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Jun 18, 2014

Scitegrity query leads to the clarification of international drug laws


Scitegrity has found that national and international drug law wording does not always mean what it says.  Recently the the UN INCB has confirmed to us an error in an international drug control act, inacted globally and provided clarification on what it really means.

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Scitegrity has found that national and international drug law wording does not always mean what it says. A recent example was the use of the word "isomers" instead of "stereo-isomers" in the UN INCB 1961 Single Convention on Narcotic Drugs.  Isomers are very different from stereo-isomers and we believed it to be a mistake. After 6 months the UN INCB has confirmed that in fact this is an error and should be interpreted as stereoisomers.

INCB - "Your inquiry has been brought to my attention and I would like to clarify that the concept of 'isomers' in the 1961 Single Convention on Narcotic Drugs is historically understood to refer stereoisomers, a term that was subsequently introduced in delineating the scope of control of substances in Schedule I of the 1971 Convention and, via the interpretation guidelines detailed in the green list, to substances in Schedules II, III and IV of that convention."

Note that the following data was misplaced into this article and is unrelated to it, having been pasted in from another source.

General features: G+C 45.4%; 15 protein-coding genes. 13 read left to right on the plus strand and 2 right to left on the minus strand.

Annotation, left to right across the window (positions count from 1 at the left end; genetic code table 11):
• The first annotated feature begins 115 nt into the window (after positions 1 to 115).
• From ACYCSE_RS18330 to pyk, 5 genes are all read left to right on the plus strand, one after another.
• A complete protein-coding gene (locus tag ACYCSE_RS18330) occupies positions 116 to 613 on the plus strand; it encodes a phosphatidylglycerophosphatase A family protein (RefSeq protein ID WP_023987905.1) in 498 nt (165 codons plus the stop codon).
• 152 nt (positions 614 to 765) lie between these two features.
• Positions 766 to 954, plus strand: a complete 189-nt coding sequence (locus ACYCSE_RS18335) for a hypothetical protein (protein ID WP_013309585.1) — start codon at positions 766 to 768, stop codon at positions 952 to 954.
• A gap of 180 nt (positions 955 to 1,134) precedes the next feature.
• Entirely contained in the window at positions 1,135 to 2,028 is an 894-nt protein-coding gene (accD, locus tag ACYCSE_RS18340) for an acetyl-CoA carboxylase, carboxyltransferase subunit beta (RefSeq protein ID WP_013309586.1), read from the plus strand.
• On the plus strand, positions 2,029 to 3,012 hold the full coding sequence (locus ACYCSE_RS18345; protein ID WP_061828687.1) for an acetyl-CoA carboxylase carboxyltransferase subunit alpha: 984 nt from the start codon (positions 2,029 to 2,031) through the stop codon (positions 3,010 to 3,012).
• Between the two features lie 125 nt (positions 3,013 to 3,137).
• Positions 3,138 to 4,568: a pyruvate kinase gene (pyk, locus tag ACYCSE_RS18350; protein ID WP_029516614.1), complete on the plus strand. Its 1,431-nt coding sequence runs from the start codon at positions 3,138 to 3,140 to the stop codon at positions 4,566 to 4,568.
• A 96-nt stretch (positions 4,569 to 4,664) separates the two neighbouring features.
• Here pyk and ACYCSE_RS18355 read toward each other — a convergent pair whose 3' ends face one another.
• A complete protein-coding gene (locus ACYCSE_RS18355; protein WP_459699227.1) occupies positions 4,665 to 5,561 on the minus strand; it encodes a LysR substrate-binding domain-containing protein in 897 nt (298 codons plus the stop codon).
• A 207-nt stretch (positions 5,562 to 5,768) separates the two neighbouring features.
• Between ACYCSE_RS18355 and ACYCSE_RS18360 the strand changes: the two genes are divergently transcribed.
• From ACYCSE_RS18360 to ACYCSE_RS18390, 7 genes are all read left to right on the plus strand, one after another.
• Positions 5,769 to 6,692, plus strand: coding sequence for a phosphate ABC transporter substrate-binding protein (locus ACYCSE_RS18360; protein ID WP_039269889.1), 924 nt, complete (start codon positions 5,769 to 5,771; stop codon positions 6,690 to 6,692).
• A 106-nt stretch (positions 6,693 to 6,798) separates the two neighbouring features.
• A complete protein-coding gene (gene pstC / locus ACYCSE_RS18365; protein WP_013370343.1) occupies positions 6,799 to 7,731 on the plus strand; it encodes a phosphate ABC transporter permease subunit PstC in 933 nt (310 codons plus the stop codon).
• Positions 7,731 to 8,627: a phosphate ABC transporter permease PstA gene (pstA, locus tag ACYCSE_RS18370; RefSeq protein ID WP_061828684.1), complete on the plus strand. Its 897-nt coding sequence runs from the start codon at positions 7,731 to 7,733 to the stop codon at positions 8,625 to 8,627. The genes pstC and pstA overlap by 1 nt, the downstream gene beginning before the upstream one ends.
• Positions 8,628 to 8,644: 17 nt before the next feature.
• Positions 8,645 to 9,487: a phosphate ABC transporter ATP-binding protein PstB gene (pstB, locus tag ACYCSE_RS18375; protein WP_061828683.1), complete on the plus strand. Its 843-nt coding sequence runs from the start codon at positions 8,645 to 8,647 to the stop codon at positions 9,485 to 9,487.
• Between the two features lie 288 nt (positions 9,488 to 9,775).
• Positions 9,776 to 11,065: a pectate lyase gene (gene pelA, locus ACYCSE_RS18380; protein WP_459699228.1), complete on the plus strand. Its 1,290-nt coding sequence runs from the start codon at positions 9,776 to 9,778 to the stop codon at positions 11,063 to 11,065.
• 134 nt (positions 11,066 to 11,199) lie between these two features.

Unfortunately many countries copied the "1961 Single Convention on Narcotic Drugs" definitions into national legislation, a fact that still stands today. We continue to be engaged with national legislators to clarify this point and many others.

If working out what is a controlled substance (or not) is an issue for you, please check out Scitegrity’s Controlled Substance Squared system (CS2). It can automatically determine the controlled status of millions of compounds structurally, with full context on why and how they are controlled - in over 15 countries!

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